Facebook might owe you money. You should find out. June 26, 2023 is the deadline.
Facebook was recently ordered to pay $725 million to USA’s Facebook users active between 2007 and 2022 for privacy violations1. This most likely applies to at least 200 million2 people, but will not be divided equally, and doesn’t account for attorneys and courts taking up to 25% of the settlement as fees, nor the up to $15,000 to be awarded to each of 8 named plaintiffs (probably because they helped get the lawsuit going).
This is an indicator that the USA federal government values its citizens privacy between $2.41 and $3.62. Whether or not this represents 15 years of privacy violations or is closer to a lifetime value, it is woefully below an accurate value. Ironically, you don’t even have to go that far to see that at least one judge in Illinois understands this. In 2021, 1.6 million users were awarded a minimum of $345 each (with a total of $650 million, alarmingly close to the federal judgement).1
How much money did Facebook make off of these privacy violations?
Let’s start with the most generous estimate possible: Over those 15 years, Facebook reported $168.3 billion net income3. As of 2023, they have 2.96 billion users4. If these numbers went together, that’s $56.85 per user. Ignoring that Facebook makes at least 2x more per North American user than any other user5, and estimating that only 10% of their profit comes from these privacy violations, this settlement is 64% of what it should be.
But we can do better than that. In 2017 Q1, Facebook made $17.10 per user in revenue. This is the lowest value I could find over the range, and it went much higher – so it seems fair to use as an estimate. Assuming this is average for the entire period and using 200 million users in the USA, Facebook brought in $1,026 per user. They only kept 29.7% of their revenue in profit, so that turns into $305.30 per user. This time, let’s pretend privacy violation only gives them 5% of their profits. In that case, this settlement is 23.7% of the profit they made.
(Because of how close this calculated value is to the Illinois settlement, I’d argue it’s at least much closer to an accurate value. The Illinois settlement seems unusually correct in the amount of harm done compared to most large settlements.)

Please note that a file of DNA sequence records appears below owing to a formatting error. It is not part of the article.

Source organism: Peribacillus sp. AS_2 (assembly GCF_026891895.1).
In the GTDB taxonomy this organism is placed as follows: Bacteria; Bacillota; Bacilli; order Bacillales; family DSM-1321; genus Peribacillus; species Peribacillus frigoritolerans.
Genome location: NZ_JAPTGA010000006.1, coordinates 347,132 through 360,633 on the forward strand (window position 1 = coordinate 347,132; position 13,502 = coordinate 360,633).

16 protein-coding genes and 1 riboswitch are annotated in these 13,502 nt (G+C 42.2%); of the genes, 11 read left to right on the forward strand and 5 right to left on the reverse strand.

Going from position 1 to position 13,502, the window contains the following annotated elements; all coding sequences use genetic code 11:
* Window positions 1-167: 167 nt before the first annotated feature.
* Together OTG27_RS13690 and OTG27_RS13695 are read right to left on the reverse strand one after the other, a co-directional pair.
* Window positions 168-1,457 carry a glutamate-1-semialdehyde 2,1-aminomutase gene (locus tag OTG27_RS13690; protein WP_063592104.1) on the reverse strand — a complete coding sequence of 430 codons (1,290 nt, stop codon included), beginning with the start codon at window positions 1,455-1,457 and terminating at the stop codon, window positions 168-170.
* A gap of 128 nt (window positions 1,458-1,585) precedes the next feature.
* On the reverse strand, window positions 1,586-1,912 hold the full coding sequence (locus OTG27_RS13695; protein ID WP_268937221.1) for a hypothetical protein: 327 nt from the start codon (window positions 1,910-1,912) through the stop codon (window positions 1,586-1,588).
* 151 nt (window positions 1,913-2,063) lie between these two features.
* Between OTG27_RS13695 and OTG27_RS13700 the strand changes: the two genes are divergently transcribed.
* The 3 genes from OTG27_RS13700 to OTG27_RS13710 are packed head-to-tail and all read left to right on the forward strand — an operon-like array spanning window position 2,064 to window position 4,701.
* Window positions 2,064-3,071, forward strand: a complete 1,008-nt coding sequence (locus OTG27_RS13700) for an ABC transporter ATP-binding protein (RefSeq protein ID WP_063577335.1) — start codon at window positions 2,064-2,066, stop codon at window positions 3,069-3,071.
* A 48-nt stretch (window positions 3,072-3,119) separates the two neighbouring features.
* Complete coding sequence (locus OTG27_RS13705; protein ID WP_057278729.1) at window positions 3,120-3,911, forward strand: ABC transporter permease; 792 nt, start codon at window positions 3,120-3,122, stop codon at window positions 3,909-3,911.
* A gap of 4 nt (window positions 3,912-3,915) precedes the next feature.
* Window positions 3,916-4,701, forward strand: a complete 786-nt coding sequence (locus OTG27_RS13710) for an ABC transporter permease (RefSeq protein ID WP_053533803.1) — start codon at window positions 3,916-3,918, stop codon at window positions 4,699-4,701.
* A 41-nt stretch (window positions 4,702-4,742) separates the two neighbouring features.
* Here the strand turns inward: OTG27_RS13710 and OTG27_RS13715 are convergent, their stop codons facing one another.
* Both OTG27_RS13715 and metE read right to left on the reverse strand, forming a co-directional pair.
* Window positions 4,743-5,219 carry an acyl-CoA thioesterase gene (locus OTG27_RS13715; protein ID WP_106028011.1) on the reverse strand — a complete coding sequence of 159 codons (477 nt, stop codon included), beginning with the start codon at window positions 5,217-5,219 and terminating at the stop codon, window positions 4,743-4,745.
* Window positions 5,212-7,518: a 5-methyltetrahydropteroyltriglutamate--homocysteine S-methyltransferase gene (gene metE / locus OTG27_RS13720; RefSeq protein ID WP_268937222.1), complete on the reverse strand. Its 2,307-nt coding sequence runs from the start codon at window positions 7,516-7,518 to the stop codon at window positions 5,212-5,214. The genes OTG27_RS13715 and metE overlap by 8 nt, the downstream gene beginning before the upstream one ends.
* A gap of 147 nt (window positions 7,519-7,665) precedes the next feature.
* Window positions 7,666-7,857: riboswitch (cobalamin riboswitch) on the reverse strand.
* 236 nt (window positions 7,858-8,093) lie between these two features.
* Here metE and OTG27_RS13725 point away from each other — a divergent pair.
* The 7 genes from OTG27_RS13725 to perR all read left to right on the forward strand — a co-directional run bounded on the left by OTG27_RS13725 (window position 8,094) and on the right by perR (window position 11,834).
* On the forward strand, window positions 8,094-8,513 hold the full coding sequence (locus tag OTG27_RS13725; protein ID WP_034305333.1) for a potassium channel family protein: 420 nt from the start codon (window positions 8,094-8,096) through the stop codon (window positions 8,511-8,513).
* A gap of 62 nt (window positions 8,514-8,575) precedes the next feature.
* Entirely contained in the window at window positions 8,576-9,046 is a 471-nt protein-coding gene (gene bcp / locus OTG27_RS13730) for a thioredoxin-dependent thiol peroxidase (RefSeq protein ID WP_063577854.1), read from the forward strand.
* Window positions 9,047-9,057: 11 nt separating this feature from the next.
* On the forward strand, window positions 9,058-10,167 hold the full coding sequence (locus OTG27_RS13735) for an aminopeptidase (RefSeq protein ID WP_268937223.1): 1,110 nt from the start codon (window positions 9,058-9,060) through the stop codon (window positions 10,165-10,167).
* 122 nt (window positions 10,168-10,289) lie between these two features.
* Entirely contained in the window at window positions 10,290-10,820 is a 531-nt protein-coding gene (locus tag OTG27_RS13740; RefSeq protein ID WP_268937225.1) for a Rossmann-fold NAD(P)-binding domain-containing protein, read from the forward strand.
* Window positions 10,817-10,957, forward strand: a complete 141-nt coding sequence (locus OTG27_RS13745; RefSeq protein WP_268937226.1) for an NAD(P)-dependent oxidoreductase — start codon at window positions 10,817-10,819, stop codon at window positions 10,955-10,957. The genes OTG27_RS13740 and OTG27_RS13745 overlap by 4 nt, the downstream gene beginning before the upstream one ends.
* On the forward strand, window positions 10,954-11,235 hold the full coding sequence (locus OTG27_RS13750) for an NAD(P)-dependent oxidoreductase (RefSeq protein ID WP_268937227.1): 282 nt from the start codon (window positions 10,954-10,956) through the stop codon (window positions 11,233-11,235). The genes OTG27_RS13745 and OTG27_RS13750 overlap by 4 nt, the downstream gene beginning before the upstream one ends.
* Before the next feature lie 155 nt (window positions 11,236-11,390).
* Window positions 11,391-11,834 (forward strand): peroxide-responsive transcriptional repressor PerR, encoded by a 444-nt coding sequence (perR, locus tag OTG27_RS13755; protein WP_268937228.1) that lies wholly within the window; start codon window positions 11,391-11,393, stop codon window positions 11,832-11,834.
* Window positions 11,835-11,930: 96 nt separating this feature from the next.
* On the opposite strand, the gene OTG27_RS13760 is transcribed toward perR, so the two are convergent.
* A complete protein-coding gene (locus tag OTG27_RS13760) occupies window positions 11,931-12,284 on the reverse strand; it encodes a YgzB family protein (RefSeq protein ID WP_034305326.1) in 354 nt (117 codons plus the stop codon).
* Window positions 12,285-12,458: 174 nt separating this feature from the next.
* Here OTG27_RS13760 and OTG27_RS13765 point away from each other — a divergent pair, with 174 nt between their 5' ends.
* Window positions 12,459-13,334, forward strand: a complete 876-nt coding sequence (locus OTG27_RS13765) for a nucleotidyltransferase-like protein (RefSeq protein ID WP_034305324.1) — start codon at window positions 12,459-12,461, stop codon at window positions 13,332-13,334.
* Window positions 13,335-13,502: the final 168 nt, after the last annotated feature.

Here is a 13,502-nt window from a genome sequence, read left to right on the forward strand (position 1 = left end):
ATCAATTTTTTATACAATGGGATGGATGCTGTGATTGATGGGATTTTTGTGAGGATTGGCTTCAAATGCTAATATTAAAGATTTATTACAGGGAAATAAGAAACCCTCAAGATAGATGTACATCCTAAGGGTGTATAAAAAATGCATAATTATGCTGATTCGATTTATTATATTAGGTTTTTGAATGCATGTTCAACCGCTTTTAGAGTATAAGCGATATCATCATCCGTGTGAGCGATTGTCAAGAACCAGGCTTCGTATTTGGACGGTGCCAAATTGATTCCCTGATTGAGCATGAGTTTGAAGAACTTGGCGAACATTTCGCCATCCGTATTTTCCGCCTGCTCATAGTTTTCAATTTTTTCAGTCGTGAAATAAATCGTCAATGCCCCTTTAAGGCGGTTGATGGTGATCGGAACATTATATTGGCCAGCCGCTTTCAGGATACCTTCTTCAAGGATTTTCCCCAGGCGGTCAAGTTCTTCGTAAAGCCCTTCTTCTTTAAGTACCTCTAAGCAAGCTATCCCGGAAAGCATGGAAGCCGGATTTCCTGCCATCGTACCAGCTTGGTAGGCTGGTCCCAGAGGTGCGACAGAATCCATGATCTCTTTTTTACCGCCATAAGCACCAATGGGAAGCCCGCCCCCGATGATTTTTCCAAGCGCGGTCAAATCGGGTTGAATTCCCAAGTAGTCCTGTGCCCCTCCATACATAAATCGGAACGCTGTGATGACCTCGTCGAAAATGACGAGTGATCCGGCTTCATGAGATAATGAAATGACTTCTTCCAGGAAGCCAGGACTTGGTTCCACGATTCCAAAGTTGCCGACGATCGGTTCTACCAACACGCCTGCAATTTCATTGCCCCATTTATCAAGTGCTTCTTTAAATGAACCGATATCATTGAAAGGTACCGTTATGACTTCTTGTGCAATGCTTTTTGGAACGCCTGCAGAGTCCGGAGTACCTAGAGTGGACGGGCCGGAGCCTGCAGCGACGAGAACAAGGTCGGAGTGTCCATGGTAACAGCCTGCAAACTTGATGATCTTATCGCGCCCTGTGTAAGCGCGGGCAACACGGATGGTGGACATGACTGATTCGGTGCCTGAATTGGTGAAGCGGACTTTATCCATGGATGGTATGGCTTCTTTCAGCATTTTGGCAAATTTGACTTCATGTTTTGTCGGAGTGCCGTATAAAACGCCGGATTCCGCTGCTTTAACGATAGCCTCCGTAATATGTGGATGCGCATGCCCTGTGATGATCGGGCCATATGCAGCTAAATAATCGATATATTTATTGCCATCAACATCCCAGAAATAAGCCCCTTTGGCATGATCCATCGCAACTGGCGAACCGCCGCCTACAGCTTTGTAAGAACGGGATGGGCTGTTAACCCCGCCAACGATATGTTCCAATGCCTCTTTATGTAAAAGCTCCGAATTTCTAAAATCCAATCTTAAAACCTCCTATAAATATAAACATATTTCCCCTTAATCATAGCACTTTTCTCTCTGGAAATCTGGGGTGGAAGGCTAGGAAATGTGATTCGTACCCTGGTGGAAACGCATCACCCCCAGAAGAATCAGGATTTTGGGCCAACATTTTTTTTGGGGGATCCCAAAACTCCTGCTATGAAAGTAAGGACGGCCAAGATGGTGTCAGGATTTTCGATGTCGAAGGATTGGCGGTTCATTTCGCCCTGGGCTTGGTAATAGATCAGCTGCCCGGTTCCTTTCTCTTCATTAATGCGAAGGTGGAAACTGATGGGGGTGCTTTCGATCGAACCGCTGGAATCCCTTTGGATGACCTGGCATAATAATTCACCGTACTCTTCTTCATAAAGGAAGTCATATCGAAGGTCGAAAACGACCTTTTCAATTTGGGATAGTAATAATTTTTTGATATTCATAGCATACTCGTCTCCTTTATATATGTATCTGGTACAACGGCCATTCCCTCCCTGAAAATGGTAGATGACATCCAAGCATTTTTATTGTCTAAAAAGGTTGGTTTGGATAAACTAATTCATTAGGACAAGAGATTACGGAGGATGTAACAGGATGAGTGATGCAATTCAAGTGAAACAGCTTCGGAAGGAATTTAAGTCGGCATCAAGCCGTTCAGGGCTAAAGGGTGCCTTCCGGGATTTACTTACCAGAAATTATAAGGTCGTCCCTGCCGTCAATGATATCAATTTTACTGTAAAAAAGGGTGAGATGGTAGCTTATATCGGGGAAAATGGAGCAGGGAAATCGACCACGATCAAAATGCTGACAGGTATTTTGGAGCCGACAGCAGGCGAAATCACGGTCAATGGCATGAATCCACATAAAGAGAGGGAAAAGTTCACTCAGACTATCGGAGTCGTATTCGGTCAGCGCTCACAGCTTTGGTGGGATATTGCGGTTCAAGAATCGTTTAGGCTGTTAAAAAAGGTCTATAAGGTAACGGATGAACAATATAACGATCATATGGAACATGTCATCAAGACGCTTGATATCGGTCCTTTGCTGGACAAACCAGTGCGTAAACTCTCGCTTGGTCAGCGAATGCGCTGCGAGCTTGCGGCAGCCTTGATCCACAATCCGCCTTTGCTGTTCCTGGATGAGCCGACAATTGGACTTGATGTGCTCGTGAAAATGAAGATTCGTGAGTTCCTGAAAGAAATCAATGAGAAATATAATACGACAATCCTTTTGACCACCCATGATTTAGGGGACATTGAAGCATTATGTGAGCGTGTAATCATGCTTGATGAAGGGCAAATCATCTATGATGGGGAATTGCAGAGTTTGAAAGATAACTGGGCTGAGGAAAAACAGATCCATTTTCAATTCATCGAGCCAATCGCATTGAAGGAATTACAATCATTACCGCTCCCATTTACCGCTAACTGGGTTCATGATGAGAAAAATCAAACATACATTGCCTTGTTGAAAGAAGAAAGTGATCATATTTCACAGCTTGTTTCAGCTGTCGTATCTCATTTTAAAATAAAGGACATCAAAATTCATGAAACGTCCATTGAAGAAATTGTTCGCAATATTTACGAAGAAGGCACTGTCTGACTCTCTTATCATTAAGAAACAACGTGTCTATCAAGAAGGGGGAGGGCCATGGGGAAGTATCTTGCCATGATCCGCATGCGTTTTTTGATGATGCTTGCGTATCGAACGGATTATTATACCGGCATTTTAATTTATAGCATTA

This is complicated, and most of the data isn’t easy to find. Even so, you can see the disconnect between corporate fines and corporate profits. Most companies don’t care about the law, because they know they can make more money than they will be fined for violations.
Will Facebook actually pay $725 million?
It may sound like a silly question, but out of 200 million people entitled to a cut of this settlement, how many of us will actually sign up and receive our pay? Not many. The FTC released a study6 a few years back that shows only around 9% of those entitled to large settlements claim their share.
When people don’t sign up, the excess award is sometimes divided amongst those who did sign up – boosting their payment. Other times a designated charity receives the difference (which can be good or bad). The third option? The defendant gets to keep it.7 While the rate of claims is not directly proportional to how much a company has to pay, Facebook could get away with paying $65 million or less depending on how the court ordered this settlement.
(If they get away with that, they are paying at most 2.1% of what they should be paying.)
- Have you used Facebook in the past 16 years? You may qualify for payment.
- Number of Facebook users in the United States from 2018 to 2027. Obviously this is based on estimates beyond a certain point, but it’s close enough to use for calculations.
- Annual revenue and net income generated by Meta Platforms from 2007 to 2022.
- Essential Facebook statistics and trends for 2023.
- Facebook’s Average Revenue per User by Geography (Q1 2017 – Q1 2022).
- FTC’s comprehensive study finds median consumer class action claims rate is 9%.
- What Happens to Unclaimed Class Action Settlement Money?